Pacquiao vs. Marquez: Rematch Indicative of Boxing's Fading Relevance

Rob GoldbergFeatured ColumnistDecember 4, 2012

LAS VEGAS, NV - NOVEMBER 12:  (L-R) Juan Manuel Marquez connects with a right to the face of Manny Pacquiao during the WBO world welterweight title fight at the MGM Grand Garden Arena on November 12, 2011 in Las Vegas, Nevada.  (Photo by Ethan Miller/Getty Images)
Ethan Miller/Getty Images

Regardless of what happens when Manny Pacquiao takes on Juan Manuel Marquez on Dec. 8, it will not be good for the sport.

This is the fourth time that the two rivals will face off in a ring, and all of the previous three have been incredibly close. The first installment ended in a draw, but Pacquiao earned wins in the next two.

However, a fourth matchup between the two only shows how weak boxing really has become. 

For years, the sport has been dominated by two men: Pacquiao and Floyd Mayweather. The two can draw a crowd—and a pay-per-view audience—but past them, there are few stars.

This creates a major problem when one of them goes to jail. Mayweather has not fought since last May and has not announced another fight since becoming a free man.

With Mayweather out of the picture, the Pac-Man has had to carry the sport. Unfortunately, the best anyone could come up with is just a retread of something fans have seen multiple times.

WBC president Jose Sulaiman did not mince his words when describing the upcoming bout (via Paul Magno of Yahoo!):

The fourth version of Manny Pacquiao-Marquez is a fight without importance. It's a fight without a championship at stake. It's a fight that's only interesting for those in the Philippines and Mexico—nobody else in the world cares. It's a fight where the sole purpose is to fill a date, and that's all.

While it is inaccurate to say that no one else in the world cares, he is absolutely right about the lack of importance.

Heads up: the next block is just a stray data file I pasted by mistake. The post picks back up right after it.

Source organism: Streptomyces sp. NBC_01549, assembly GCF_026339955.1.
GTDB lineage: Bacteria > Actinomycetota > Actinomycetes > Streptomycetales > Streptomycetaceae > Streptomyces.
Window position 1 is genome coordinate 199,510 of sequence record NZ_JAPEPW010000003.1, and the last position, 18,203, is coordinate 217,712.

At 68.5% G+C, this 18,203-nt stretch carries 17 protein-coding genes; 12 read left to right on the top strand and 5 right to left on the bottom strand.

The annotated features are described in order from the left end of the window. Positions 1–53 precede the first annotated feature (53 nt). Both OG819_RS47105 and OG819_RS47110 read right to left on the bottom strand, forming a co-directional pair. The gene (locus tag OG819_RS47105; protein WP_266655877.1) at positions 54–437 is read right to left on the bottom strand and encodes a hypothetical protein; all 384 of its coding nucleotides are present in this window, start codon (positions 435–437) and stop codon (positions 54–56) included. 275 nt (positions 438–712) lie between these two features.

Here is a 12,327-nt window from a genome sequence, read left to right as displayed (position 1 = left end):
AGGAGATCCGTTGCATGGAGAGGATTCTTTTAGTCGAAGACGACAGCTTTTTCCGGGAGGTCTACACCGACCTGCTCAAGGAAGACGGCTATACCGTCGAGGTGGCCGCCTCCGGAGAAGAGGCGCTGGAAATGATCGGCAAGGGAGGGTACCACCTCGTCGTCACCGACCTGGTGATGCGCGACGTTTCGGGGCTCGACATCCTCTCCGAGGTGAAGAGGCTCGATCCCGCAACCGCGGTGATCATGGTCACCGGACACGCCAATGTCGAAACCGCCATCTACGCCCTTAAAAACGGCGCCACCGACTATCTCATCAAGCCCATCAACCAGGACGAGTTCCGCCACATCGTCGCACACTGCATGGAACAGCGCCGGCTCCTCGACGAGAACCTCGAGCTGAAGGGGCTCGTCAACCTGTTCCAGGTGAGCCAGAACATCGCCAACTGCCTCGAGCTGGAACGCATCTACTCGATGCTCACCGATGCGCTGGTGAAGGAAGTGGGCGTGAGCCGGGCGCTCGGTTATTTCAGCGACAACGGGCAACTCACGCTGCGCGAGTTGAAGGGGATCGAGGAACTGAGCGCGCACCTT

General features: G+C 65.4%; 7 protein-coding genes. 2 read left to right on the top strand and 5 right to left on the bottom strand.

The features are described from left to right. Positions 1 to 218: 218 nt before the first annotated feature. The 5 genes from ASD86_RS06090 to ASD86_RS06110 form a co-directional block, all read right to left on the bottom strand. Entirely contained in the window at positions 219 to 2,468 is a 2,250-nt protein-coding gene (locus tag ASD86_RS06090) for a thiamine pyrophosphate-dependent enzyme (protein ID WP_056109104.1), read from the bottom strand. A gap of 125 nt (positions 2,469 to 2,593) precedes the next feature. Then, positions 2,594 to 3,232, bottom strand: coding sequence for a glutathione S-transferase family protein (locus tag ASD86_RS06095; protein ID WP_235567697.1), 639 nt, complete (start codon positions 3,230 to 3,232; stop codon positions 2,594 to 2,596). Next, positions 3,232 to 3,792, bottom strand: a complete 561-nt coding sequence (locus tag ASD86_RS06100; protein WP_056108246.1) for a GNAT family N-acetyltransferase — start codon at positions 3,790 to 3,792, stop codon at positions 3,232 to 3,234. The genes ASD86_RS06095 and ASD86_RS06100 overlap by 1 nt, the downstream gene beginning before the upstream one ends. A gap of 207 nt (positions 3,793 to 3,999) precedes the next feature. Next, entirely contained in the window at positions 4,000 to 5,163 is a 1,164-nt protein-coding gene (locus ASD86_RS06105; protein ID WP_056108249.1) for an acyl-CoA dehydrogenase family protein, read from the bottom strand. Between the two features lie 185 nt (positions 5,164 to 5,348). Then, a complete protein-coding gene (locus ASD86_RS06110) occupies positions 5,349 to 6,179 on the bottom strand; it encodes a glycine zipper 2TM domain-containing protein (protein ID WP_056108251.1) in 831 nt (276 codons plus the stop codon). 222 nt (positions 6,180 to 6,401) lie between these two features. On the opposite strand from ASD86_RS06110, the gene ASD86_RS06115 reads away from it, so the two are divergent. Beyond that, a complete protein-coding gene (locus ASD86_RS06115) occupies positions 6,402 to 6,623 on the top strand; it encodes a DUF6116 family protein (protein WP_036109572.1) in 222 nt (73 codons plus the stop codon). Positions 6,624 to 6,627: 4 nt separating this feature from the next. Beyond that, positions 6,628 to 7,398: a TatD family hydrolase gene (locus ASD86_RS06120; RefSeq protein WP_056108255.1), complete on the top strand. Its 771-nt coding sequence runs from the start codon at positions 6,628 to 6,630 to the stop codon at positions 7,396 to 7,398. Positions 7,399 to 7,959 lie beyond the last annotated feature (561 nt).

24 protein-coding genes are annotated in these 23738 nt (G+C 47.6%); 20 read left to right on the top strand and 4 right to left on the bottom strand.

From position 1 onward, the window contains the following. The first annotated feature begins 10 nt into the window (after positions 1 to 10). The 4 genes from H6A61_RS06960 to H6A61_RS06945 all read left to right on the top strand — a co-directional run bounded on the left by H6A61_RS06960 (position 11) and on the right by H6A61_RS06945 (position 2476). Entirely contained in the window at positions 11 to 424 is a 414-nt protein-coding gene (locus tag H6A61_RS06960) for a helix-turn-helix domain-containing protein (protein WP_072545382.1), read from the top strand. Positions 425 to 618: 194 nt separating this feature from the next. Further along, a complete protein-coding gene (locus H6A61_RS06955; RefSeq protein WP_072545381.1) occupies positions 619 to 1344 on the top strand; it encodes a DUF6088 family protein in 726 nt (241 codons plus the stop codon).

If Pacquiao wins, it would only prove that there was no need for any rematches. Marquez has also been so close to winning in the past that even the upset win would not shock anyone.

The problem is a lack of marketable matchups. 

In past years, the heavyweight division was the one that everyone cared about. From Muhammad Ali and Joe Frazier in the 1970s to Mike Tyson and Evander Holyfield in the 1990s, people wanted to see who was the heavyweight champ.

At this point, however, the top two boxers in the division are Wladimir and Vitali Klitschko, and they refuse to fight each other. With no other contenders even close, the entire division has been a wasteland.

The only fight that would really excite people is one between Mayweather and Pacquiao, but that has come with so many complications that it seems like it would never take place.

In a recent interview, Jeremy Schaap of ESPN asked Pacquiao about the possibility of this fight taking place. He responded by saying: 

I'm 100-percent willing to fight him. I already announced that on ESPN. I can agree with the sharing 45/55 for him. Whatever he wants—the drug testing, he can suggest the rules and regulations. It's up to him.

This is incredibly encouraging, but he also said that if the fight does not happen by 2013, he does not think it will ever happen. 

So many boxing fans, both diehards and casual, are waiting on this potential matchup that could end up never happening. 

While people wait, the stars of the sport are just trying to put together the best bouts they can create. Unfortunately, those bouts are nothing special.

The fight between Marquez and Pacquiao might be an incredibly close, intense battle that keeps people engaged for all 12 rounds. However, it does not remove the fact that it is only taking place because there are no better options.

Boxing needs new stars, new rivalries and new matchups. Otherwise, we will end up with a Pacquiao-Marquez V at this time next year.